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I Spent the Beginning of My Semester from One Place to Another

The opinions expressed in this article are the writer’s own and do not reflect the views of Her Campus.
This article is written by a student writer from the Her Campus at UFL chapter.

I still can’t believe I’m in my room.

There are no more boxes piled in a corner ready for my next move. Instead, my clothes are now folded in the closet, and my things are already in their place. Less than two months later, I am living in the apartment I had only seen through renditions and pictures.

And though I officially moved-in, few of my things are still scattered around different places. Often, I wonder if I left things behind at the hotel I was staying in.

This is the kind of anxiousness I faced.

The beginning of my semester was full of instability, along with hundreds of students who were and continue to be in the same situation.

Throughout Gainesville, there are two apartment complexes people heard much about: Sweetwater and UFORA. The two apartments were supposed to be done in time for the new semester, but were not.

And I could tell you many things that contributed to the delays, but this is not about that. This is about the anxiety provoked by not knowing where you’re headed next.

The complex provided us with everything: accommodations, reimbursements or credit if you chose it. The uncertainty was the only thing they could not help with.

Whenever you begin something new, you have to adjust. For college students, that means each semester. We have new schedules through which we have to accommodate our lives. It takes time to develop a routine and a lot of repetition.

“Repetition serves as the foundation for the establishment of new habits,” Armando Rios said in an article for Medium.com about how repetition creates human habits. “The more we repeat a behavior, the more likely it is to become ingrained in our daily routine,”

And though I had the time, I did not have the security to do so.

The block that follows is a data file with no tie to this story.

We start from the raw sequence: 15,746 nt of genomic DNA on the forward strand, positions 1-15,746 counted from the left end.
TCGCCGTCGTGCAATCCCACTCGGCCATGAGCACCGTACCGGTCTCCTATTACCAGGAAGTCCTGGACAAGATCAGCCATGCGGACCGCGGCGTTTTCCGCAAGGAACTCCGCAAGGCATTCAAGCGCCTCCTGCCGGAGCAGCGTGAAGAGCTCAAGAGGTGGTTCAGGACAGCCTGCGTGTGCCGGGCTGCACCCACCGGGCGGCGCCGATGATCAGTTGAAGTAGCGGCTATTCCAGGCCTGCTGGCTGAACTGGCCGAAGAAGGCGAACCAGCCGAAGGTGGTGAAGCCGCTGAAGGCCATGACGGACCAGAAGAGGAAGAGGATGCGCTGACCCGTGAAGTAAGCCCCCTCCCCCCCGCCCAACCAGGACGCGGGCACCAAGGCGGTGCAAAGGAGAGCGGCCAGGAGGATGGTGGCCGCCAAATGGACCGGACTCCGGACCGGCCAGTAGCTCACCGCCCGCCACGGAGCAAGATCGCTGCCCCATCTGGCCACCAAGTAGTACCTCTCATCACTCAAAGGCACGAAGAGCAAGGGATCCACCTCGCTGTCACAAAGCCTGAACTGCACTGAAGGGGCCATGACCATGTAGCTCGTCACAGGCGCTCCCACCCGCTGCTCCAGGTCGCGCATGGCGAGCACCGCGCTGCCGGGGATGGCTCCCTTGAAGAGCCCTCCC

“It’s only temporary,” I would repeat to myself. “I’m going to move-in soon.”

Hence, every pre-existing wish to mark my rituals was overrode. I did not have a routine, and I lost any sight of my previous one.

The day I moved in, the sky was cloudy as if it was announcing the rain that never came. At almost 8 a.m., the Uber finally arrived and the ride to my future home began. Only my bag and I were in the back. I did not have the luxury to bring my stuff because I had class at 9 a.m., one hour after my move-in appointment.

I arrived, picked up my key and headed inside to take a look. In awe, I mouthed to myself, “It is beautiful.”

The lobby’s resemblance of a luxurious hotel was evident with its decoration and light pink colors. A guy even compared it to Barbie’s Dreamhouse in the Snapchat group chat. But its appeal was not my number one priority when choosing this complex. Instead, it was the fact I needed something closer to campus because I did not have a car.

I took the elevator passing by the large table in front of the fireplace. The ring of the elevator announced my floor. I headed to my apartment where my key did not work and had to come back later to a door without a doorknob. A few days later, the problems were things of the past. But I still had to wait for a few days to fix my stuff because I had things to do.

And on Thursday, it was finally my first night fully settled down.

“I am already here, Mom, and most of my stuff too,” I said to my mom in the other line of the phone. “I still can’t believe it took this long.”

“But look at it the other way around,” she said. “It was worth it.”

In my mind, I began to add the time lost and the money spent. I remembered the night I slept with the hotel’s TV on the Weather Channel because of Hurricane Idalia and when I had to find a place to stay because hotels were booked for the weekend. Or the times I fought against myself to remain patient and not lose it.

Those days added more to the picture than what I realized.

My stuff might be in order right now, but that does not mean I am, like many students who continue to face this situation.

And I could not help myself to think this was a question from a job interview that I had to answer.

But I still replied to my Mom: “No, it was not.”

Mariana is a journalism student at the University of Florida. She's passionate about storytelling. In her free time, you can find her reading a book, working out or binge-watching Netflix.